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Karen Blanchard

Christine Root

Ready to Write More, Second Edition, builds on the tremendous success of the Ready to Write series. WiIh Ready to Write More, intermediate to high-intermediate students learn paragraph development and gain essay skills essential for successful academic work.

Features

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Presentation of organizational principles of sound academic writing, rTvritingtopic 6entences, maintaining unity and coherence, such _a9 making and suppoding a point, using transitions, writing clear

introductory and concluding paragraphs Activities that help students apply these organizational principles to major rhetorical forms, such as classification, cause and effect, comparison and contrast, and problem and solution

New in the Second Edition I Extensive and guided practice in all steps of the writing process, including pre-writing, drafting, revising, and editing I Peer-editing worksheets r Web-based activities The Ready to Write series includes Get Ready to Write Ready to Write, Third Edition Ready to Write More, Second Edition

0-201-69517-0 0-13-042463-3
O-13-048468-z

rsBN D-1,3-0q8qt8-7

Karen Blanchard
Ghristine Root

Quick Reference Guide Introduction
THE ELEMENTS OF GOOD WRITING CHAPTER
1

v
vii
1

Getting Ready to Write
Writing Paragraphs
Revising and Editing

2
21

CHAPTER 2 CHAPTER 3 CHAPTER 4

42 60
7A

Writing Essays
TYPES OF ESSAYS

CHAPTER 5 CHAPTER 6 CHAPTER 7 CHAPTER A CHAPTER 9

Process
Division and Classification

79

a9
101

Causes and Effects Comparison/Contrast Problem/Solution
WRITING FOR SPECIFIC PURPOSES

115

129 140
141

CHAPTER 10 Writing Summaries CHAPTER
11

Expressing Your OPinions

152
165 174

CHAPTER 12 Writing Essays for Undergraduate and Graduate School APPlications

Appendix

Answer Key

176

erence Guide
Page

Elements of good writing Subject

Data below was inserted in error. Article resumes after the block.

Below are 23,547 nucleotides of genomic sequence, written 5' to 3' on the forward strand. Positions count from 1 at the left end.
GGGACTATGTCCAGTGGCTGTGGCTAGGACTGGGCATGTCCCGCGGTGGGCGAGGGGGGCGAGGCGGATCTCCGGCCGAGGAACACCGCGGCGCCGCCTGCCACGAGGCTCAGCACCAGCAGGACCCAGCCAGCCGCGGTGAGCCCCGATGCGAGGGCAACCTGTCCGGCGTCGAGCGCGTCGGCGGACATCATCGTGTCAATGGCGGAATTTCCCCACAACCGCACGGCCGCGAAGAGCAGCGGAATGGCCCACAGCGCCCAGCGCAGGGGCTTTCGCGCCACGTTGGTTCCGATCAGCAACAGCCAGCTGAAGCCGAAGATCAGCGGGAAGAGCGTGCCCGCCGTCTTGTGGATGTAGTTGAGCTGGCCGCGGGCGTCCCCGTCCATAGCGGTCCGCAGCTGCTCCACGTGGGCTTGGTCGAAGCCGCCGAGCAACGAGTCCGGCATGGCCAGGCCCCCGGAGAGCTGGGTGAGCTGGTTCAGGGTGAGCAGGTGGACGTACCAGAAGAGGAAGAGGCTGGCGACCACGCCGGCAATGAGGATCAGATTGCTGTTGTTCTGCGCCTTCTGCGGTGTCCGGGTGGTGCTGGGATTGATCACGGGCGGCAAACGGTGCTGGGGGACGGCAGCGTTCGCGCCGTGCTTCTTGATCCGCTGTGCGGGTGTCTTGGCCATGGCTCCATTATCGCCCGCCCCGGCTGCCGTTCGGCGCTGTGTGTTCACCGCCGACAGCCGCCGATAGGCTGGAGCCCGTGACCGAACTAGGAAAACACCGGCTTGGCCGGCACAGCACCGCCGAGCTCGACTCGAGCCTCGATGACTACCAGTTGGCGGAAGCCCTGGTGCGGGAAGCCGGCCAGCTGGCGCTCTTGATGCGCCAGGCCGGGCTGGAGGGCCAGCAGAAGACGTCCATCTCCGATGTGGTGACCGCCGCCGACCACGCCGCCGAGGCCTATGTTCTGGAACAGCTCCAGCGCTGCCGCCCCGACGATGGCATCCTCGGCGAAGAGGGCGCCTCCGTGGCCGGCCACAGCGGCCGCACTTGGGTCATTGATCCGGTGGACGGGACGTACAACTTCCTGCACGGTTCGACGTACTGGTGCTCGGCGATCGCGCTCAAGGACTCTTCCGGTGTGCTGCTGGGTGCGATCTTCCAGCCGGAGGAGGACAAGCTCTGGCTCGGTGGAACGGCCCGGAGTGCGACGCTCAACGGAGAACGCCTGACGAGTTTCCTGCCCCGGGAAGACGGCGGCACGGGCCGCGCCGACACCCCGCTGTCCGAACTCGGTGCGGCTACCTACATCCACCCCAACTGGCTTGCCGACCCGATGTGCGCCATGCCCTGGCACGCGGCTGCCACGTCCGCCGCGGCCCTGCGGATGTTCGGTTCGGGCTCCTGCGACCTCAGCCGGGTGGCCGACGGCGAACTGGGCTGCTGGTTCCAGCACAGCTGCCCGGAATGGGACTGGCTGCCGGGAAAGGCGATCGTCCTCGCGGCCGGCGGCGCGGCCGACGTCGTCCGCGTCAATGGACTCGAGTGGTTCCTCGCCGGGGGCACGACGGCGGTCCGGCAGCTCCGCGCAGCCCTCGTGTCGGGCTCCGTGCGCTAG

Purpose

1

4
5 8

Audience
Steps

in the writing process

11
11 ZL

Prewriting

\Triting
Revising and Editing

42 11
11

Prewriting methods Brainstorming Clustering Freewriting Keeping a joumal

13 15

t6

Writing guidelines
Functions of a topic sentence State the topic of the paragraph Identifu the focus Logical organization Time order Spatial order Order of importance Add transitions

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23
73

32

34
35 35 35

36

Fditing
Agreement of subjects and verbs Agreement of pronouns and nouns Agreement of possessive and nouns or pronouns Sentence fragments Run-on sentences Punctuation Capitalization Conquer confusing words

44
44 46 46
47

50
51

53 55

Functions of the introductory paragraph of an essay Capture the reader's interest Provide background information State the thesis

63
63 63
63

s"rcessful techniques for writing the introductory paragraph of :rn essay Move from general to specific
Use an anecdote Use a quotation Ask a question Present facts and statistics Use a combination of the above

63
63 63 63 63
63

63

Functions of a thesis statement Identifu the subject of the essay State the purpose of the essay Tell the focus of the subject

66
66 66 66

Function of the body paragraphs
Analyze body paragraphs: details, facts, examples Successful techniques for writing a concluding paragraph Restate your main points Ask a question Suggest a solution, make a recommendation or prediction

67
67

68
68
68 68

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Introduction